Tools for the job:

Allen Keys

Brake Fluid - most hopes can run on DOT 5.1 or DOT 4 oil - Hope recommends DOT 5.1 as the first choice

Piece of pipe to fit bleed nipple valve

Old towel or cloth

Small Screwdriver





Hopes Little Bleeder DIY bleed kit available from all Hope Dealers

Bleeding Hope Hydraulic Disc Brakes

If your a budding home mechanic your most likely going to want to bleed your own brakes, then you might like to know how to do it....

Bleeding brakes is a relatively easy thing to do, especially with our good old friends, Hope Brakes. A very simple but reliable piece of kit

Hope Produce an excellent breed kit consisting of an air pressure system for airless brake systems. This is an ideal purchase for regular brake servicing, but for the annual tune up not required.

First things first:

How ever confident you are with brake bleeding, we would recommending clicking over to and look in their technical pages to download the correct manual for your brake [e.g mini, m4, mono mini, mono m4]

Have a read of the manual and make sure you know what and where all the different parts of the brakes are, and what they do.

Lets not waste anymore time then:

Most people will suggest you remove the brake pads first, personally i've never had any problems with pads becoming contaminated, as long as your careful not to get any oil near the pads or disc rotor. If your worried check the hope manual and remove the pads [a very simple process of removing a couple of clips]

1. On the relevant lever, remove the rectangular master cylinder top cap by unscrewing the two allen key bolts - they are notoriously brittle bolts so if you manage to round them out, use a hacksaw to carefully convert them into screws

2. With the top cap removed, remove the black neoprene seal out of the lever body - you should see brake fluid under this (unless your system is drained...)

3. On the relevant brake calliper find the bleed nipple, remove the black rubber dust cap and add a suitably sized piece of plastic tube onto this running into a container [to catch the drained oil when bleeding].

4. Grab your oil

5. Wrap your lever assembly in a towel or cloth to stop oil dripping down over rotors etc

6. Grab a 10mm spanner and undo the bleed nipple bolt a quarter of a turn

7. If you now carefully and slowly squeeze the lever fully in once or twice you should see the oil start to flow through the tube into your container

8. I would suggest squeezing the lever until the master cylinder is nearly empty of oil, with just a small layer left in the master cylinder -  then start to add fresh oil into the system.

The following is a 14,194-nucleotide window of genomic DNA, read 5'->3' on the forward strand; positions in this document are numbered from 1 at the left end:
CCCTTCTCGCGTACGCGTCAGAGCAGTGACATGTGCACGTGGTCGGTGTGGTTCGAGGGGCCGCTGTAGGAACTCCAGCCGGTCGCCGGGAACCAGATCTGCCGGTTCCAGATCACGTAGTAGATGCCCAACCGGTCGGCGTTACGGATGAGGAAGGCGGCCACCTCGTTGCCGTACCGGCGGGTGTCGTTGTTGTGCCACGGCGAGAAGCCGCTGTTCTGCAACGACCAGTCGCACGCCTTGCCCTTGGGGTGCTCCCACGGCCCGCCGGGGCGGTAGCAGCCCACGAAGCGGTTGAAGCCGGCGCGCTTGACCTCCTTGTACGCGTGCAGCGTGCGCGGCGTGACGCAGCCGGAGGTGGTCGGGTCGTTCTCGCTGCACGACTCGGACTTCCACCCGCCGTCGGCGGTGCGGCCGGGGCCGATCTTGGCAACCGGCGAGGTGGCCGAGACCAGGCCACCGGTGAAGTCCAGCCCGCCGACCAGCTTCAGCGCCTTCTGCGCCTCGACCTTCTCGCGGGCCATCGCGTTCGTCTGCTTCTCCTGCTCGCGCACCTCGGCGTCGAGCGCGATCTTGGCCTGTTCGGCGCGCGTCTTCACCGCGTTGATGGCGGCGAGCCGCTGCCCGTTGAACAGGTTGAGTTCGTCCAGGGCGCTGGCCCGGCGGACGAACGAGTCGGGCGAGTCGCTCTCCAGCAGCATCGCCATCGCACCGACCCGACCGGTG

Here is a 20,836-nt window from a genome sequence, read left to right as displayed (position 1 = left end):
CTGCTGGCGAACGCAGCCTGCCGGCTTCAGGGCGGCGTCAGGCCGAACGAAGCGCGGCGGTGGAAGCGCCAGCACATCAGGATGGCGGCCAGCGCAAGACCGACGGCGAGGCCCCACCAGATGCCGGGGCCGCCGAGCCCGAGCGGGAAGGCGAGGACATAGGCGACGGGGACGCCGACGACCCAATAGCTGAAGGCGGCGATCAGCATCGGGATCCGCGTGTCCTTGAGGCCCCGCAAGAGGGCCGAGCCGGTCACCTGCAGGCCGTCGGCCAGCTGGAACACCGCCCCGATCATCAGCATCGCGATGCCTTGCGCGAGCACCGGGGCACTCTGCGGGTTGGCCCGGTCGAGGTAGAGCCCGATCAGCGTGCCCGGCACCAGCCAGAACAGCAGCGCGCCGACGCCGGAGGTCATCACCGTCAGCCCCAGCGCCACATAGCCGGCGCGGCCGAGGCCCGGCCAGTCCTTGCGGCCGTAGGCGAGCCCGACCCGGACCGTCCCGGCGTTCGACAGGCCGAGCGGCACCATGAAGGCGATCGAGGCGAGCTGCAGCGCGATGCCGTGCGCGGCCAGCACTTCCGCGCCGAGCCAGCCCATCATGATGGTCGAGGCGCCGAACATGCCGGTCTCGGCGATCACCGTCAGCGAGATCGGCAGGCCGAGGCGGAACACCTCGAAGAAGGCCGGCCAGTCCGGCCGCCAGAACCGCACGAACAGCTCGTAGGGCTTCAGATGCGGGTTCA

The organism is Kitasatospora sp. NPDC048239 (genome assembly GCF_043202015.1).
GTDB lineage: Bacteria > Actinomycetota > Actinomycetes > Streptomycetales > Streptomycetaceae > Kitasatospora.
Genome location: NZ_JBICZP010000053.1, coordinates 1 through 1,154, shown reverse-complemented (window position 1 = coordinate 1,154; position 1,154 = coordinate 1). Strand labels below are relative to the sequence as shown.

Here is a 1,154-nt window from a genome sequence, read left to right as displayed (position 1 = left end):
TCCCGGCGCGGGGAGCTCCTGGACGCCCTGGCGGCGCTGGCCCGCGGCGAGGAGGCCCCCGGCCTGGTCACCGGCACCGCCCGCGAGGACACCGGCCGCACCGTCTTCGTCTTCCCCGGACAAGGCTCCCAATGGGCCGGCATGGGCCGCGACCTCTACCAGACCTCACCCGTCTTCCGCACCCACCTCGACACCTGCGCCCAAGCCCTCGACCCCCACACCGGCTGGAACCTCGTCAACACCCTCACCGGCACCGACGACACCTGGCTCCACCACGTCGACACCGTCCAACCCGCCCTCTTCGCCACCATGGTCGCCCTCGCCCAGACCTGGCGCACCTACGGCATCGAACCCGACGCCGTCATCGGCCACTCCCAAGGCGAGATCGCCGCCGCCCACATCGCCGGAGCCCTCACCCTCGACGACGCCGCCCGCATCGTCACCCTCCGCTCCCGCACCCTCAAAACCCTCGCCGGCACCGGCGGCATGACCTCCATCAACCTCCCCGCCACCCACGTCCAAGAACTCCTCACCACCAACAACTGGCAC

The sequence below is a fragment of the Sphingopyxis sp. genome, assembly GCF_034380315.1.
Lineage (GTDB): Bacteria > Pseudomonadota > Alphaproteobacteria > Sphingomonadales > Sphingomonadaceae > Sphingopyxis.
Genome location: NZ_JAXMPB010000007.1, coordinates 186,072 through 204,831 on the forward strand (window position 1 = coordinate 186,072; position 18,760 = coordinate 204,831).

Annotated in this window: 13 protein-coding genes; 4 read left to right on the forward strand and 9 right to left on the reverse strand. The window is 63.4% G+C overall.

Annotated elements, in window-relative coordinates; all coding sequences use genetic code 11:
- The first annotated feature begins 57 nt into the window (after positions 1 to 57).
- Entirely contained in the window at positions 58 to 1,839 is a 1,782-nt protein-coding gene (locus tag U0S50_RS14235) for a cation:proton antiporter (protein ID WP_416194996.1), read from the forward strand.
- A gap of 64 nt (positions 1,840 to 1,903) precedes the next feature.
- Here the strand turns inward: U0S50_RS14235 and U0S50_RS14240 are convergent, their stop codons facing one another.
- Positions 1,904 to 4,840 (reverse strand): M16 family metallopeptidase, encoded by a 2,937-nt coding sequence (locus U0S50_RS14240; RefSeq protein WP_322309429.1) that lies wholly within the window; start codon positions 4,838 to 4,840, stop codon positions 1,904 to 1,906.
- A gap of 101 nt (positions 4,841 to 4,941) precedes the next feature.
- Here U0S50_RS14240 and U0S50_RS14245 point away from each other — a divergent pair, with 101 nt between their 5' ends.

9. Squeeze the lever slowly a few more times whilst keep topping up the master cylinder with new oil to replenish the system with fresh oil and bleed out all the old, possibly contaminated old oil. Remove roughly enough oil to fill half the system, or remove as much as your putting in to keep the new-old oil the same levels.

10. Now tighten the bleed nipple bolt

11. Top the master cylinder up with new oil up to the very top

12. Now very gentle squeeze the lever to push the oil into the system and to remove all the air bubbles - you should be able to see air bubbles possibly coming from the hose into the master cylinder.

13. Keep squeezing gently until now more air is visible coming out from the hose, top up the oil to full and repeat the process [step 12] until your happy there is no air in the system and that the master cylinder is full of new oil.

14. Gently push the neoprene black seal back into the top cap and put the screw/bolts back through the top cap and seal. Align the screws and start to tighten the top cap back onto the lever/master cylinder assembly

15. Before the top cap is tightened fully, gently squeeze the lever once or twice to release any last minute air bubbles and fully tighten the top cap back into place.

If the brake still feels spongy and underpowered repeat the process


If you manage to completely drain the brake system you will have a pain staking task of repeated bleeding to get rid all the air from the system [lots of air gets into the drained system - talking from experience!]


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